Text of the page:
Translational Paediatric Oncology in the Era of Immunotherapy and Omics

A PhD course in Paediatric Oncology Research in March 2021 (online). The course will be given online, but requires active participation, full time Monday to Friday. Different formats (interactive plenary seminars, small-group discussions, oral student project presentations, e-poster discussions) will be implemented to foster interaction and active participation.

The course is open for PhD students and postdocs from all universities* and is held in English.

1.5 credits

Please apply before November 16 2020 in the link.

Information about application can be found here

*Order of priorities for admission: Students that previous applied for the course, PhD students at KI, PhD students elsewhere, Postdocs and Master students (are also welcome to apply)


The purpose of the course is

- To enable to obtain a comprehensive overview of the different domains within childhood cancer research and to understand the historical milestones forming the paradigms that have led to a cure of more than 8 out of 10 children with cancer 
- To give an insight into the current limitations and problems of childhood cancer treatment 
- To enable to get an understanding of how new methodologies in molecular biology increase our knowledge about tumourigenesis and tumour evolution. 
- To provide an opportunity to hypothesise and develop ideas about how to cure the remaining 2 out of 10 children with cancer – and how to cure with less side-effects.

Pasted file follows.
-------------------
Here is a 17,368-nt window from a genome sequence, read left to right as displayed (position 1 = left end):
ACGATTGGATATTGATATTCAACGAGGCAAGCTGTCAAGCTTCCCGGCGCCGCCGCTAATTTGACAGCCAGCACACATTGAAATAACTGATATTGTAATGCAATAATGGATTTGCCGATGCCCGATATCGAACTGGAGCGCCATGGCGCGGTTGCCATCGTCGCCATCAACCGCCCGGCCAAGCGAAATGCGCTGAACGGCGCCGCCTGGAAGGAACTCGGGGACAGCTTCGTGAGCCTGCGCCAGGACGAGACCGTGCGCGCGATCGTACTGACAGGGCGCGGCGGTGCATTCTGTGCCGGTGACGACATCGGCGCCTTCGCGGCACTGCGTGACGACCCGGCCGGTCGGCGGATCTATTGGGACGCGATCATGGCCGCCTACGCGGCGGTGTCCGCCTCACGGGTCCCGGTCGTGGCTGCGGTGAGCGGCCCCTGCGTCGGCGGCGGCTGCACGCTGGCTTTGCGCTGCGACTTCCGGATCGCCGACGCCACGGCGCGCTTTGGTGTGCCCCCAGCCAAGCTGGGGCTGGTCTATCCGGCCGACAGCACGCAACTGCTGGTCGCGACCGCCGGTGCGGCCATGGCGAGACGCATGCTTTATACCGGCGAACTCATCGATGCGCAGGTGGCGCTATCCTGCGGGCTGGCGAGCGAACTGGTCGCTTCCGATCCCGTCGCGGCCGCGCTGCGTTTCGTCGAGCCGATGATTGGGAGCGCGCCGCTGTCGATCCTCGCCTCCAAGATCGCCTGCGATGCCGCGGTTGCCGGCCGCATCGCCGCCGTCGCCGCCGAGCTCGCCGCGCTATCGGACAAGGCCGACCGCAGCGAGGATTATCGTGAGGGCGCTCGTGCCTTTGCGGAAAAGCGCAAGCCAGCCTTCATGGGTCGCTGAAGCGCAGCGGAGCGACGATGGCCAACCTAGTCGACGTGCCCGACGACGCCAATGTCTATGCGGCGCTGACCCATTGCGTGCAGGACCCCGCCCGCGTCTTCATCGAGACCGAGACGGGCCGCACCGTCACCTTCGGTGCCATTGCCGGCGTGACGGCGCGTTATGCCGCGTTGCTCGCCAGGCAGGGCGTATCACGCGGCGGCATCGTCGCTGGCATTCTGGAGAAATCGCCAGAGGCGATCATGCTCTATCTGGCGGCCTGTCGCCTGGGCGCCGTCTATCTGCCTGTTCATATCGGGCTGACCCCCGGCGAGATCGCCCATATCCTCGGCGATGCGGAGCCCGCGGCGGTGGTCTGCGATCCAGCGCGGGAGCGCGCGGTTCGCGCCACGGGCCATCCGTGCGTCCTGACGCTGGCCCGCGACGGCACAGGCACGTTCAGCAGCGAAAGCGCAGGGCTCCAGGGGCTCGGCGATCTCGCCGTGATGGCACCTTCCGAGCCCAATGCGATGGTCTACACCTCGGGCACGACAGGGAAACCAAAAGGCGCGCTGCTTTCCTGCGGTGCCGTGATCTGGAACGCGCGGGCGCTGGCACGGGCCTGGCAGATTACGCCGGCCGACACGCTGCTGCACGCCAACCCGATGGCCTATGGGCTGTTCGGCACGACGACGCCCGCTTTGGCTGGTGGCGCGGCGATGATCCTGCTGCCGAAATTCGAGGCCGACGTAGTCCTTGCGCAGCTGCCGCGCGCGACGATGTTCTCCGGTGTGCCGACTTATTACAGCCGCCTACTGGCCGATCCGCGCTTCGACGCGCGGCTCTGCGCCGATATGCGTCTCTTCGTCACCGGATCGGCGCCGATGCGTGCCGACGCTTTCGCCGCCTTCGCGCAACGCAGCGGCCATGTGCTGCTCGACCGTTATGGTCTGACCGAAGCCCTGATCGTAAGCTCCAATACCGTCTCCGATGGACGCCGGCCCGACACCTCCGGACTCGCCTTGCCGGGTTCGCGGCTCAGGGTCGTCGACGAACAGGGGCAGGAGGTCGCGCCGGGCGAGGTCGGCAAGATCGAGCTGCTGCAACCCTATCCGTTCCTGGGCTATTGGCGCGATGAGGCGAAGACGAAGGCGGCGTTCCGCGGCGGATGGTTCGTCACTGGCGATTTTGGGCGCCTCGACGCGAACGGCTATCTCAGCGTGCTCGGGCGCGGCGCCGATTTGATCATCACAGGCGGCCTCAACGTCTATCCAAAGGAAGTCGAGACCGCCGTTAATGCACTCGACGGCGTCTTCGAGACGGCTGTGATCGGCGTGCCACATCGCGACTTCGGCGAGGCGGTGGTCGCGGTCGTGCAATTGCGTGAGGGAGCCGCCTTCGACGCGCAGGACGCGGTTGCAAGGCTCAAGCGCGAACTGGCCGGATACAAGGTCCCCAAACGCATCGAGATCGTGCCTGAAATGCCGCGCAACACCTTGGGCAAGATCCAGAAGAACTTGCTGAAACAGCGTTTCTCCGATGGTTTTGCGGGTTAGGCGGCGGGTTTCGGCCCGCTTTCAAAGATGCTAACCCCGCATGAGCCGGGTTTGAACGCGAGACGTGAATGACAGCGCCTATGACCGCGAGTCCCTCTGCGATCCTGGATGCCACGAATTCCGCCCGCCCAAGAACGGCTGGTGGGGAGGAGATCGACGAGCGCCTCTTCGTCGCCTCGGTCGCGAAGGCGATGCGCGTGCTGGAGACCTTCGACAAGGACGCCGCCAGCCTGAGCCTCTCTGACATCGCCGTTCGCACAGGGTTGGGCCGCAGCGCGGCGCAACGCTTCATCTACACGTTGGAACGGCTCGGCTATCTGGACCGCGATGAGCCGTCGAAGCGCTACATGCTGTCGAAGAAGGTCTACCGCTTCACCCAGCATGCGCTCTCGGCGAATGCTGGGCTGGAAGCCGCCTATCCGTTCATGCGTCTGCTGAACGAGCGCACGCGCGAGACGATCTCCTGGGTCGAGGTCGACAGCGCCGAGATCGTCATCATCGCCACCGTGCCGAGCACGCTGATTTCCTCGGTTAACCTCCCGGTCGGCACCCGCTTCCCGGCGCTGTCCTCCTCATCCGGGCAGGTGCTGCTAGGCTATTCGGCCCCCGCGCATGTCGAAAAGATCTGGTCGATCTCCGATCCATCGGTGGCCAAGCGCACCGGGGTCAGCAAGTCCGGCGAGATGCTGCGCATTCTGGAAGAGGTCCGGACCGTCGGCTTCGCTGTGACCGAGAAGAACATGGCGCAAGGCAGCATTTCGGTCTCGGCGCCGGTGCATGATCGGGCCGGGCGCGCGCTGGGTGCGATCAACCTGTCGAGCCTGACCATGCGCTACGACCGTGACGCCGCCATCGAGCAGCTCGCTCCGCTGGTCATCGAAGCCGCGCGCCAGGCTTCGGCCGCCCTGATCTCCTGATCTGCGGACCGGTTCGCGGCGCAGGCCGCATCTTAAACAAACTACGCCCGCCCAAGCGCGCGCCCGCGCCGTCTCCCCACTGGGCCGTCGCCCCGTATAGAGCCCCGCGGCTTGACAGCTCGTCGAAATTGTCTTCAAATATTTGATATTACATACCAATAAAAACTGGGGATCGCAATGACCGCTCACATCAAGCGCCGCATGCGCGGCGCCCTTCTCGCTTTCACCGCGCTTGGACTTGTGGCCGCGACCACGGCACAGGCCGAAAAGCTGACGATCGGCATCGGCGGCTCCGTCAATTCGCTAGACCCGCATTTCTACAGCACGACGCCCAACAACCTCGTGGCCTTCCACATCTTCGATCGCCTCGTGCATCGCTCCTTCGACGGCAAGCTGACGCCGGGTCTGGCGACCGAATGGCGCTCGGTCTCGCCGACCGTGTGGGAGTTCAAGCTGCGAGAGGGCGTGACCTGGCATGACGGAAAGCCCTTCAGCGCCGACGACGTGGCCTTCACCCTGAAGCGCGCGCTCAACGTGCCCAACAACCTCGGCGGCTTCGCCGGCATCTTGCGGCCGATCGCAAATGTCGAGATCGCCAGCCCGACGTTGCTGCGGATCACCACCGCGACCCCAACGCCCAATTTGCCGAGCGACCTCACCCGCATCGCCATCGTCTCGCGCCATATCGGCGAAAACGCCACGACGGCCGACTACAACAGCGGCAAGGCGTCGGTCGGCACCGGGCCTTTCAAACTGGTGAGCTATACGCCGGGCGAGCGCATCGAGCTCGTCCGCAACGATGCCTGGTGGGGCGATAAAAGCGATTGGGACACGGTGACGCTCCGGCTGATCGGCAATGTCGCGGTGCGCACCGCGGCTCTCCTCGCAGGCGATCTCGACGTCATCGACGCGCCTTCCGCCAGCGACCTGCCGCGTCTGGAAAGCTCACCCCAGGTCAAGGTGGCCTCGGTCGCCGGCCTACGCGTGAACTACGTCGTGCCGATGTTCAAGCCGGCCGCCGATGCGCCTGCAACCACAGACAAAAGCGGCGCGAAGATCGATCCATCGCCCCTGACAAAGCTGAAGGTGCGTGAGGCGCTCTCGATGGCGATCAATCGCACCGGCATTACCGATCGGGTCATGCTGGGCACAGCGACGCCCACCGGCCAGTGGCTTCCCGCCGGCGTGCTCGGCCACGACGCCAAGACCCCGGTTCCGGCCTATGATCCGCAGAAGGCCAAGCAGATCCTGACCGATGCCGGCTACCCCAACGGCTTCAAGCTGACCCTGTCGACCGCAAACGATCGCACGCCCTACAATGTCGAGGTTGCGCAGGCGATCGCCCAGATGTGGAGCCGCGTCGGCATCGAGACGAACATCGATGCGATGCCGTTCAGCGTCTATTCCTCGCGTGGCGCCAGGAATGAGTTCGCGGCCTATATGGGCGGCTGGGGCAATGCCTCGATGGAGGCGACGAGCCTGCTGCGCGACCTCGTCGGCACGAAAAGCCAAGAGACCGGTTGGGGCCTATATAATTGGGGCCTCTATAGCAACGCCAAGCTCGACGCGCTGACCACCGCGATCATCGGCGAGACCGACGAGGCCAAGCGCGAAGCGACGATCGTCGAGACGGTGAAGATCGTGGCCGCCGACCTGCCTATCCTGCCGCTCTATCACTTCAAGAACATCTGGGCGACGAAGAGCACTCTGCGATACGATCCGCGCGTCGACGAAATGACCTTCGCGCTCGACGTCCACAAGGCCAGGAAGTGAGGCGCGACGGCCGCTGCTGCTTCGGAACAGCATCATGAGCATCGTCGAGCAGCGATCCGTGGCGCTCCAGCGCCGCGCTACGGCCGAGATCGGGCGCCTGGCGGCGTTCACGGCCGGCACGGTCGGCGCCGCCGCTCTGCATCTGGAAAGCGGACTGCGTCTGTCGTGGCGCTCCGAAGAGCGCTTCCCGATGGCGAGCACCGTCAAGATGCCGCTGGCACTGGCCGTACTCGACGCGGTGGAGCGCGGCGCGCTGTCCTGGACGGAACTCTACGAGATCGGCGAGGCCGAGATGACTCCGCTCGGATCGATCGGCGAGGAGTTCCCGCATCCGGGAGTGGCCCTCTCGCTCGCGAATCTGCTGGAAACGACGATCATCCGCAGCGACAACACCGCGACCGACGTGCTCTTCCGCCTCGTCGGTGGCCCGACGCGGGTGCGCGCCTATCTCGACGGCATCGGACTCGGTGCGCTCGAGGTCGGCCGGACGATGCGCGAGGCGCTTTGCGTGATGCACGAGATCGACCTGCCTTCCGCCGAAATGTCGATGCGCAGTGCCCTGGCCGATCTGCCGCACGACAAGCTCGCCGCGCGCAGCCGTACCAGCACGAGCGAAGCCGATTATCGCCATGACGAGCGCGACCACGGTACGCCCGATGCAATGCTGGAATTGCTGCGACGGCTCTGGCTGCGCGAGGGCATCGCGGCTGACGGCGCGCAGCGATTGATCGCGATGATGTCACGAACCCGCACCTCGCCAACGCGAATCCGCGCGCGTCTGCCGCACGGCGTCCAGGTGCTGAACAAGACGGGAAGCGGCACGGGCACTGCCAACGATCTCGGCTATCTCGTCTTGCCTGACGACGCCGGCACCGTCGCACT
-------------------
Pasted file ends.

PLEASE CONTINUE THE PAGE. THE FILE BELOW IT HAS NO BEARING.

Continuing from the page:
Comments from participants from the course evaluation 2018

"As a pediatric cancer researcher I can highly recommend this course to others in the same field, it was very interesting to hear about different types of cancers, the genetic mutations there, different types of treatment and so forth. The small group presentations were great, and it was a great opportunity to network with people and see the different projects and methods that exist.”

”The symposium during the last day of the course was very nice. The speakers presented their research and that was very constructive. Also, the diversity of the students regarding their background (for example molecular biologists, medical doctors etc.), as well as that if the people who either presented during the lectures or the symposium allowed us to see how different fields work together for the same cause. Last, but not least, the organization of the course was excellent.”

Course leaders

Frida Holm, Shanie Saghafian-Hedengren, Nikolas Herold, Malin Wickström and Désirée Gavhed

Childhood Cancer Research Unit, Department of Children’s and Women’s Health, Karolinska Institutet, Stockholm, Sweden